North Korean Regime Seen as Weakeninghttp://online.wsj.com/article/SB20001424052702304434404575149520133311894.html
SEOUL—North Korea's authoritarian regime appears to be weakening and the prospect of its collapse is being discussed anew by longtime observers, though there is still a broad debate about when that could happen.
The 16-year-old government of dictator Kim Jong Il for years defied outsiders' predictions of collapse, surviving amid debilitating poverty, hunger and external hostility. It has kept North Korea's 24 million citizens isolated and docile by instilling in them fear of extreme punishment, and by controlling information, travel and trade.
But new pressures are bringing fresh doubts about the regime's ability to keep going. Those include signs that Mr. Kim is in poor health, and indications that the population is increasingly hungry and restive following the government's failure to deliver basic necessities after it tried to shut down market activities four months ago. Even the information blockade is crumbling. A nascent cellphone industry is making it possible for more North Koreans to talk—and to report on difficulties and unrest—to outsiders, and more DVDs of TV shows and CDs of music from free and prosperous South Korea are smuggled into the country.
The rising prospect of collapse is chiefly expressed by a range of professors, military experts and think-tank analysts who scrutinize Pyongyang's power elite. Those observers have pointed to weaknesses in the regime in the past, particularly after the death of Mr. Kim's father, Kim Il Sung, in 1994, but they seemed to have settled into a belief in the regime's stability. Last month, however, the chatter began to change.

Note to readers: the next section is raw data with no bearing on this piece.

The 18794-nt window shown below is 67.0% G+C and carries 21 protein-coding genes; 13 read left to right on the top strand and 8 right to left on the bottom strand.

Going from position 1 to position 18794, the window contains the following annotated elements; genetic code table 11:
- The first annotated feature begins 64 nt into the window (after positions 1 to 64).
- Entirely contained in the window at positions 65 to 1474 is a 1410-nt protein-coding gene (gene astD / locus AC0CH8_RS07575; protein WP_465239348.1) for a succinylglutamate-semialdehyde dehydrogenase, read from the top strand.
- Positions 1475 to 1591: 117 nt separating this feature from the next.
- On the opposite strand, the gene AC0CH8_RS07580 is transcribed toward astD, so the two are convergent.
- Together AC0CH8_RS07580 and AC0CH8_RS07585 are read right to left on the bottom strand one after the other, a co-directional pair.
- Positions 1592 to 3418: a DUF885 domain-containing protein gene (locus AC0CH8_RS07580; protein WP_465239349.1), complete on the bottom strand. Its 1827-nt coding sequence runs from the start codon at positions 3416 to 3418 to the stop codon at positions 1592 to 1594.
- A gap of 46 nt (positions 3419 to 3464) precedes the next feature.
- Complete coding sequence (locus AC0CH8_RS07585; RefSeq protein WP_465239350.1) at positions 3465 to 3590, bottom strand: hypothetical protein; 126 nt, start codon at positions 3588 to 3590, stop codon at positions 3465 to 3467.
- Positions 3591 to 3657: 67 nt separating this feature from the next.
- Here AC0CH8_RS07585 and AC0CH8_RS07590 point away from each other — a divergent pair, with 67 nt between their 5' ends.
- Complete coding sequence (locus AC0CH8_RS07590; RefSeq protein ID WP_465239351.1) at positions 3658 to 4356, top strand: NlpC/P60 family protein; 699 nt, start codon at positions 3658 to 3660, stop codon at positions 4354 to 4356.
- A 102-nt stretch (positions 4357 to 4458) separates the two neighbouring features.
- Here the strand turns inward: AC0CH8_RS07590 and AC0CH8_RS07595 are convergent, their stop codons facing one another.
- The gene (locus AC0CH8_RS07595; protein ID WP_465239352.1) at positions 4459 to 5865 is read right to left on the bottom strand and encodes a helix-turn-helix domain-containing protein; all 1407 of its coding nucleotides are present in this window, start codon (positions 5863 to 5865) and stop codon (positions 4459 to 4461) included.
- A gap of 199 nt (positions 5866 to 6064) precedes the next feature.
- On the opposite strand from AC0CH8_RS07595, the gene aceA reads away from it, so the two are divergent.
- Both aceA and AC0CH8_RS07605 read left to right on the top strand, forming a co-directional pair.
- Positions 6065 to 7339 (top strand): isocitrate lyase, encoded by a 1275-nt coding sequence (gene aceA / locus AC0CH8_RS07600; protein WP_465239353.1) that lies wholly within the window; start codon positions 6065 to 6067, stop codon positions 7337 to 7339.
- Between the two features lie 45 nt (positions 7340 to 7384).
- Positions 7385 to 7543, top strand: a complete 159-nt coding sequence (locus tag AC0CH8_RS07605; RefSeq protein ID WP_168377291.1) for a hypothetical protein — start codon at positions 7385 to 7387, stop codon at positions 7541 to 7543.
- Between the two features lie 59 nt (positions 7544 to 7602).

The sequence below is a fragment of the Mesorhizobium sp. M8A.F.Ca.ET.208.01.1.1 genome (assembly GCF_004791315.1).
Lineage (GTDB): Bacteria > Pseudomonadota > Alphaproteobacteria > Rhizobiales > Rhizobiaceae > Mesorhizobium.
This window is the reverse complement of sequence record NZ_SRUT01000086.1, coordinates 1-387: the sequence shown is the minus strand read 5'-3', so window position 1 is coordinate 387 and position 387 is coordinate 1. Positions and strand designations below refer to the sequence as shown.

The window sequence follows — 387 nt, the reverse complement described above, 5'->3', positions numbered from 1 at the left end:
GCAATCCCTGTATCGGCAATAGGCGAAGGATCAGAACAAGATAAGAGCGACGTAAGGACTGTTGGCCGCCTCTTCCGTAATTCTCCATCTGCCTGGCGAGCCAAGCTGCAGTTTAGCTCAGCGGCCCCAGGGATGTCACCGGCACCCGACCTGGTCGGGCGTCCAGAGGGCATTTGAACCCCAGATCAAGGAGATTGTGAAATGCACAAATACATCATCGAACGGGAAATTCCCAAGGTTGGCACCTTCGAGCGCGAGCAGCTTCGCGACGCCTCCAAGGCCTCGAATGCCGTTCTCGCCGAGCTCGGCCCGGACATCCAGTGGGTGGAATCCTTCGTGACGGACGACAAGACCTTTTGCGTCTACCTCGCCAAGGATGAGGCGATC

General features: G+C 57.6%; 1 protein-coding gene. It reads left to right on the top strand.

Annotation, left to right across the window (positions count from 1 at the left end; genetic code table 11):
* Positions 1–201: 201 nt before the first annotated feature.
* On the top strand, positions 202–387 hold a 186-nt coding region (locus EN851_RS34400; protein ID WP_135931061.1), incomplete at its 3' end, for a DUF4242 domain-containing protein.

"It's like a taboo that's been broken," said Daniel Pinkston, an analyst at the Seoul office of International Crisis Group, a Brussels-based group that reports on conflict areas.
These voices were joined last week by that of Gen. Walter Sharp, commander of the combined U.S., South Korea and United Nations forces that defend South Korea, who told a congressional panel in Washington of the military's concerns about instability in North Korea.
"The possibility of a sudden leadership change in the North could be destabilizing and unpredictable," Gen. Sharp told the panel, pointing to what he called "the country's disastrous centralized economy, dilapidated industrial sector, insufficient agricultural base, malnourished military and populace and developing nuclear programs."
Kim Young-soo, professor of North Korea politics at Sogang University in Seoul, garnered headlines in South Korea last month by calling on the South's government to prepare for sudden change in the North.
"North Korea is on the verge of collapse," Mr. Kim said in an interview. "It is a crisis not only because of Kim's illness, the food shortage and failed currency reform, but also because of a failed government."
A divide already exists between political and military leaders, drawing the lines of a power struggle that can only escalate on Kim Jong Il's death. If the family is to keep power, his brother-in-law would likely be next in line until the expected heir—the leader's 27-year-old son, Kim Jong Eun—is ready to take over.
North Korea has responded to the observations. On Friday, Pyongyang lashed out when a South Korean newspaper reported that military experts from China, South Korea and the U.S. would meet next month to discuss contingencies in the event of the regime's collapse.
No such meeting has been confirmed. Even so, the North's military cited the report in a statement that said, "Those who try to bring down the system ... will fall victim to the unprecedented nuclear strikes of the invincible army."